Artwork Information

  • Title:

    Yellow Tulip, The

  • Artist:

    Frieseke, Frederick Carl

  • Artist Bio:

    American, 1874–1939

  • Date:

    about 1902

  • Medium:

    Oil on canvas

  • Dimensions:

    31 1/2 x 24 3/4 inches

  • Credit Line:

    Wichita Art Museum, Gift of William Connelly and Martha L. Walker

  • Object Number:


  • Display:

    Not Currently on Display

About the Artwork

The Yellow Tulip depicts a young woman seated on the floor leaning forward to admire one of three yellow tulips that extend from a blue and white Delftware bulb vase. The painting represents a synthesis of the artistic traditions in which Frieseke was trained and the styles he adopted and transformed into a personal idiom around 1900. Those influences include the following: the academic tradition, Whistler, Impressionism, and Art Nouveau.

Frieseke’s training at the School of the Art Institute of Chicago and at the Académie Julian in Paris gave him a thorough foundation in the academic tradition that is evident throughout his work. Academies of art were intended to ground students in an intellectual and technical understanding of the Western classical tradition that culminated in the Renaissance. Training was based on lectures on anatomy, geometry, and history, as well as hours in the studio drawing after antique statuary and from live models. It was assumed that an academic artist would exhibit mastery of draftsmanship and commitment to representation of the human figure. Refined draftsmanship and the primacy of the human subject, especially the female figure, remained central to Frieseke’s art even after they were abandoned by more avant-garde artists in favor of increasingly bold expression.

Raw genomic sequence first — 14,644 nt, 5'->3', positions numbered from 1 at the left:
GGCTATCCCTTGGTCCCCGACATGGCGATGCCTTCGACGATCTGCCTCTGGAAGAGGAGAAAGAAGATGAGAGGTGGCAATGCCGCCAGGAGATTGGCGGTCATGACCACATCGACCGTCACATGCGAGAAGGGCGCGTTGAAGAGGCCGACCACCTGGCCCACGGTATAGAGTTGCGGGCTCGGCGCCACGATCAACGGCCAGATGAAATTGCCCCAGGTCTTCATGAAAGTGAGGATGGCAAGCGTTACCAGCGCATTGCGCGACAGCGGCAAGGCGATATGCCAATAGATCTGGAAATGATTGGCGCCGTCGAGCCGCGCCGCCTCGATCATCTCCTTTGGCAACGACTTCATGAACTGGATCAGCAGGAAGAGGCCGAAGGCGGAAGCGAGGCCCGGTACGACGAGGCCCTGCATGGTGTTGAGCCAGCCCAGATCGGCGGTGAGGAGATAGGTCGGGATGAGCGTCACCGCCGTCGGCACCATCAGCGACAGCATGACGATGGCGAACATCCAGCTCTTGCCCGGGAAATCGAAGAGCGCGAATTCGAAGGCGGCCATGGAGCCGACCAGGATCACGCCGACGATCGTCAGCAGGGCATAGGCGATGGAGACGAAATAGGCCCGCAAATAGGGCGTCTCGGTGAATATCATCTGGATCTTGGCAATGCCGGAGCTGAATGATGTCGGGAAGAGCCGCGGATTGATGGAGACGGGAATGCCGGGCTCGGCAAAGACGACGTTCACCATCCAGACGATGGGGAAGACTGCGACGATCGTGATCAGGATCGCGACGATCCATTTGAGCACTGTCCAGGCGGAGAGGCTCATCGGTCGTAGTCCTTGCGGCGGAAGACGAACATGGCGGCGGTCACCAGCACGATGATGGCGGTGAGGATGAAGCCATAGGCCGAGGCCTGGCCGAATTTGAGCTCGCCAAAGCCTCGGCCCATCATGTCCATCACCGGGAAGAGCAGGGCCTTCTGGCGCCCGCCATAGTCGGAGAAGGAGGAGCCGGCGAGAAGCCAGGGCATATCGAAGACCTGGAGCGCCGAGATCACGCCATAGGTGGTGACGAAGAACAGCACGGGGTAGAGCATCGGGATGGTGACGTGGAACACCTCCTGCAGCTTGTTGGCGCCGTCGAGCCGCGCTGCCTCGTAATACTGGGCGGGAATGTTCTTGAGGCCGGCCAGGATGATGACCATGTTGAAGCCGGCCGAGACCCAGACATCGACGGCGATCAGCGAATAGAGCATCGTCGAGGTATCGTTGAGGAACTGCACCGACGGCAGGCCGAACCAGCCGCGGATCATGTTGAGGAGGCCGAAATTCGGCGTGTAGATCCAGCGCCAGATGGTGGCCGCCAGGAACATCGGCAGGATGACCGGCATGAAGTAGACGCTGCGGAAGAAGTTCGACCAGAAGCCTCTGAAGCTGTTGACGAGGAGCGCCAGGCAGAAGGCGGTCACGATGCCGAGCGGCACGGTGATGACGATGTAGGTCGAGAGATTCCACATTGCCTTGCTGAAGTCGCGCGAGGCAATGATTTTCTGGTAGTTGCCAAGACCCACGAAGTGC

From Whistler, with whom Frieseke studied at the Académie Carmen, Paris, he learned many of the principles of aestheticism, including the subordination of individual colors to an overall tonal harmony, a mood of reverie, and a decorative disposition of form—all of which are pronounced in The Yellow Tulip. The very title invokes Whistler’s use of color to announce the mood and tone of a painting.

Styles explored by Frieseke independent of his training are Impressionism and Art Nouveau. The Impressionists’ use of broad brushwork and their attention to the effect of light on color are evident in The Yellow Tulip. Characteristics of the Art Nouveau style that resonate throughout the painting are the sinuous outline of forms, a decorative disposition of form resulting in flat pattern, and the compositional device of cropped edges that is taken from Japanese prints.